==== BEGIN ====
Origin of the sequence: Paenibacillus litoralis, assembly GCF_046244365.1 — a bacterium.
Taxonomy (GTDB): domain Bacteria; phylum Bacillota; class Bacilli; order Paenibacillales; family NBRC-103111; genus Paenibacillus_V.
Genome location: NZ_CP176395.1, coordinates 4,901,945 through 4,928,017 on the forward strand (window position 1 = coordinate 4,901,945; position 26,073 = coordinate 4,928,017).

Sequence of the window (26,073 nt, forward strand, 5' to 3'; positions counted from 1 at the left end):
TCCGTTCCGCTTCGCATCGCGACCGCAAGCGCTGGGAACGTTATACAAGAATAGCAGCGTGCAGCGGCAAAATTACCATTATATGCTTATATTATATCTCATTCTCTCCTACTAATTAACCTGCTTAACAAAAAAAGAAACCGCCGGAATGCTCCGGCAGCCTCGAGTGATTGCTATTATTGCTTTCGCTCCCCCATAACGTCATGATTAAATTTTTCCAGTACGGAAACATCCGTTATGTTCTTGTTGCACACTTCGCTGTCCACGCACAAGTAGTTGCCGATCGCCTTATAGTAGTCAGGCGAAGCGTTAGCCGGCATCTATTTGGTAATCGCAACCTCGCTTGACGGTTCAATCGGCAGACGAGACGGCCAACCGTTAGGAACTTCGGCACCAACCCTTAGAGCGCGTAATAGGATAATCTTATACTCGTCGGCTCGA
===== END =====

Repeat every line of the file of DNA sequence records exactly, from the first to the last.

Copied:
Origin of the sequence: Paenibacillus litoralis, assembly GCF_046244365.1 — a bacterium.
Taxonomy (GTDB): domain Bacteria; phylum Bacillota; class Bacilli; order Paenibacillales; family NBRC-103111; genus Paenibacillus_V.
Genome location: NZ_CP176395.1, coordinates 4,901,945 through 4,928,017 on the forward strand (window position 1 = coordinate 4,901,945; position 26,073 = coordinate 4,928,017).

Sequence of the window (26,073 nt, forward strand, 5' to 3'; positions counted from 1 at the left end):
TCCGTTCCGCTTCGCATCGCGACCGCAAGCGCTGGGAACGTTATACAAGAATAGCAGCGTGCAGCGGCAAAATTACCATTATATGCTTATATTATATCTCATTCTCTCCTACTAATTAACCTGCTTAACAAAAAAAGAAACCGCCGGAATGCTCCGGCAGCCTCGAGTGATTGCTATTATTGCTTTCGCTCCCCCATAACGTCATGATTAAATTTTTCCAGTACGGAAACATCCGTTATGTTCTTGTTGCACACTTCGCTGTCCACGCACAAGTAGTTGCCGATCGCCTTATAGTAGTCAGGCGAAGCGTTAGCCGGCATCTATTTGGTAATCGCAACCTCGCTTGACGGTTCAATCGGCAGACGAGACGGCCAACCGTTAGGAACTTCGGCACCAACCCTTAGAGCGCGTAATAGGATAATCTTATACTCGTCGGCTCGA